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Months Woodworking Project
This is a
little different kind of project that hopefully will inspire more than
instruct. I call this a Steampunk Toolbox Computer. If you are not
familiar with Steampunk I'd suggest going on-line and doing a search for
it. According to Wikipedia Steampunk is a sub-genre of science fiction
and speculative fiction, frequently featuring elements of fantasy. The
term denotes works set in an era or world where steam power is still
widely used - usually the 19th century, and often Victorian era England -
but with prominent elements of either science fiction or fantasy, such as
fictional technological inventions like those found in the works of H. G.
Wells and Jules Verne, or real technological developments like the
computer occurring at an earlier date.
I had just rebuilt a computer in my home and still had the old
motherboard, power supply, hard drive, optical drive, sound card and
other pieces lying around. All they needed to come to life was a new home
and the old toolbox would be that home.
toolbox belonged to a model maker that worked at Boeing making model
airplanes for wind tunnel testing. As best I can guess it was made by him
back in the 1940's. While it looks kind of cool it was pretty tired and
not worth much as a toolbox any more. I wanted to have a computer in my
shop and this fir the ticket perfectly.
To begin with I
gutted the old toolbox.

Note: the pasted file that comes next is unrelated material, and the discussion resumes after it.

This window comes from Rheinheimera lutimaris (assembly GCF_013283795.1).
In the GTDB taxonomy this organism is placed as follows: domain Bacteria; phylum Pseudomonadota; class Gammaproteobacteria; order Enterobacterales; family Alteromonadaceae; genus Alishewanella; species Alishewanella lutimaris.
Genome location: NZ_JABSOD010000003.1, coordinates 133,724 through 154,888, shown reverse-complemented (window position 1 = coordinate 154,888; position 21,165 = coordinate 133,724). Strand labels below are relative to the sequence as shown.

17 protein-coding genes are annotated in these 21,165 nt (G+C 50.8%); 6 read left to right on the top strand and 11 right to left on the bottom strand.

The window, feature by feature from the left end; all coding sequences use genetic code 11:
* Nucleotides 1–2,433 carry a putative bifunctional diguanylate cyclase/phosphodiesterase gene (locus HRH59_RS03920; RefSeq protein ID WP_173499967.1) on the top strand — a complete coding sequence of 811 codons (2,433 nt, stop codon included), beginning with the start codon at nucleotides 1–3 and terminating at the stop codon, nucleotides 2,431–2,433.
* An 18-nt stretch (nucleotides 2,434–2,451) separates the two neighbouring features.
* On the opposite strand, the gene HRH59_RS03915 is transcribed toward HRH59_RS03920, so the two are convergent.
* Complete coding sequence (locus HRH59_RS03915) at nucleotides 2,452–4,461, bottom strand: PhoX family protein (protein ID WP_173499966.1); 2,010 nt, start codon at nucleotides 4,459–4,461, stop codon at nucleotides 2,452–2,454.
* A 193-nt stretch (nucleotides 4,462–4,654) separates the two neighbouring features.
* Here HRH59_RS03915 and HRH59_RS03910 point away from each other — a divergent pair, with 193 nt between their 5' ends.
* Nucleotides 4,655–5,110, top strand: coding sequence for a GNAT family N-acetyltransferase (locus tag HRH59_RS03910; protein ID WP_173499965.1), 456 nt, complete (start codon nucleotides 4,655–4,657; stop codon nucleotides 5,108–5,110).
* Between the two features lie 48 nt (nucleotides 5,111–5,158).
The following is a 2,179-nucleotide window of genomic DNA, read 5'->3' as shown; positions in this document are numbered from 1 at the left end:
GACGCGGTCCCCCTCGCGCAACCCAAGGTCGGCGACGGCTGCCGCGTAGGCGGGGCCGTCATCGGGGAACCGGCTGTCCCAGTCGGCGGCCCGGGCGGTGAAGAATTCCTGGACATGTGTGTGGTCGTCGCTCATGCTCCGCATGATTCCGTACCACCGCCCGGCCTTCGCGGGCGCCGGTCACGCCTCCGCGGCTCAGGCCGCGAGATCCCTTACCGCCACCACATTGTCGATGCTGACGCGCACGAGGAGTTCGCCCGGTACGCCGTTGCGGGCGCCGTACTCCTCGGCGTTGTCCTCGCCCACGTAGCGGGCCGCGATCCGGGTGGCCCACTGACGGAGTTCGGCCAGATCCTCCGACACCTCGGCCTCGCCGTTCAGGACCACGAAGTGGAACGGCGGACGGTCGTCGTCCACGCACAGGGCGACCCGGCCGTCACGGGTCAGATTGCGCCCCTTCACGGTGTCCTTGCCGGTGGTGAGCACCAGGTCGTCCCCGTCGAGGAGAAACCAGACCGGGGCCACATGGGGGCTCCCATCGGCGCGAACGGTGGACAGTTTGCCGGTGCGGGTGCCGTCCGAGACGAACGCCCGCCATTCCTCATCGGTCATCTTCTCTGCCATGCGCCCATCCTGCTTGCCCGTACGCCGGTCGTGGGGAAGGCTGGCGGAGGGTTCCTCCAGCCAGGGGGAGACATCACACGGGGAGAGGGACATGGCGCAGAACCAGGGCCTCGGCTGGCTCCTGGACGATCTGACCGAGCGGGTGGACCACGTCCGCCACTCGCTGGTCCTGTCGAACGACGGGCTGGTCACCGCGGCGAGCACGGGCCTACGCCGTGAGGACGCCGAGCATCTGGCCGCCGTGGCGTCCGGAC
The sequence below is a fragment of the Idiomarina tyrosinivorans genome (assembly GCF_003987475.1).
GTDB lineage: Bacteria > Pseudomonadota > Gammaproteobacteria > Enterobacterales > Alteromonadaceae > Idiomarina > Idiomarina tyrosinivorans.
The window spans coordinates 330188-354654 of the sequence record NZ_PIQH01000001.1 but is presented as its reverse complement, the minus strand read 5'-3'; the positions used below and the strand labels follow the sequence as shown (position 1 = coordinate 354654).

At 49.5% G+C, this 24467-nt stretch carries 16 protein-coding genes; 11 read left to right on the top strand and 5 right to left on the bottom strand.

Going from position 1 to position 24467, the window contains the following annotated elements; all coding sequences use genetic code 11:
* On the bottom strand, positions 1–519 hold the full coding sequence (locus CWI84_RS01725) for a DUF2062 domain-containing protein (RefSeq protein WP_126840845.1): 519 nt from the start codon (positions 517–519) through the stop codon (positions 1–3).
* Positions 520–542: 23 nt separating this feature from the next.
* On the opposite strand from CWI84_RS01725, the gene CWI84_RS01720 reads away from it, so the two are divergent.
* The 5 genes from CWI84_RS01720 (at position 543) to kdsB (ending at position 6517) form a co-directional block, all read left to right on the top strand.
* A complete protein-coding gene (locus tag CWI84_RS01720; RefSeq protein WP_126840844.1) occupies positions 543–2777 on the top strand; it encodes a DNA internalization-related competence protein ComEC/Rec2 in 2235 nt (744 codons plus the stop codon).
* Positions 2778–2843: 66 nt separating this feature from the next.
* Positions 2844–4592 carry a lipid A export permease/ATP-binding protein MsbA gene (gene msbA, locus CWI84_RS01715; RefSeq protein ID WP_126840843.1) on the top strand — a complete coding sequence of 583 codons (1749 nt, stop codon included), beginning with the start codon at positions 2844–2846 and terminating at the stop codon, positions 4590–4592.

To mount the
power supply I got the dimensions from the internet and laid them out on
a piece of paper.
I taped that
paper inside my toolbox and marked the holes to drill and the cutout for
Using a saber saw I cut out the holes for the fan, power switch and power
motherboard should be grounded and that happens through the standoff's on
the back of the board I cut out a piece of sheet metal to mount behind
I screwed the
motherboard to the toolbox running the screws through standoffs and sheet
Next I cut holes
in the top shelf of the toolbox for all the connectors.
plywood shelf was too thick I had to use my palm router to thin out the
areas for the connectors.
Bosch Colt™ Variable-Speed
Palm Router Kit
This is how the
I later cut out
the area for the mother board connectors and mounted the metal plate that
is designed for computer cases.
Next came the CDR and hard drive.
wasn't deep enough to allow the CDR to fit properly so I had to drill out
some relief in the back.
I decided to suspend the CDR and hard drive on a piece of sheet metal.
the sheet metal to size I bent it by clamping it to my workbench with a
piece of wood and bent it up with another piece of wood.
I drilled all the mounting holes for the sheet metal and screwed it to
the top of the case.
I wanted the CDR
to look and function like a drawer in the toolbox. I removed the old
plastic nameplate that was on the drive and replaced it with a piece of
wood as a spacer.
I took the old
drawer front and counter bored about halfway through the piece to make
room for the eject button on the front of the drive.
I drilled a hole
to access the eject button.
I glued and clamped the old drawer front to the door of the drive.
drawers would no longer fit into the toolbox I cut them down.
They are no
longer very functional but they look cool.
Here's the back
and end of the toolbox.
You can see the
cutouts for the power supply and the hole I cut in the end for a chassis
This is the toolbox opened up with the CDR opened also.
This should give
you an idea about this project. To see the rest of it go to www.runnerduck.com/steampunk/sptoolbox.htm. We
hope you liked this project. If you build it and your friends ask where
you got such a clever idea, please tell them that you got it at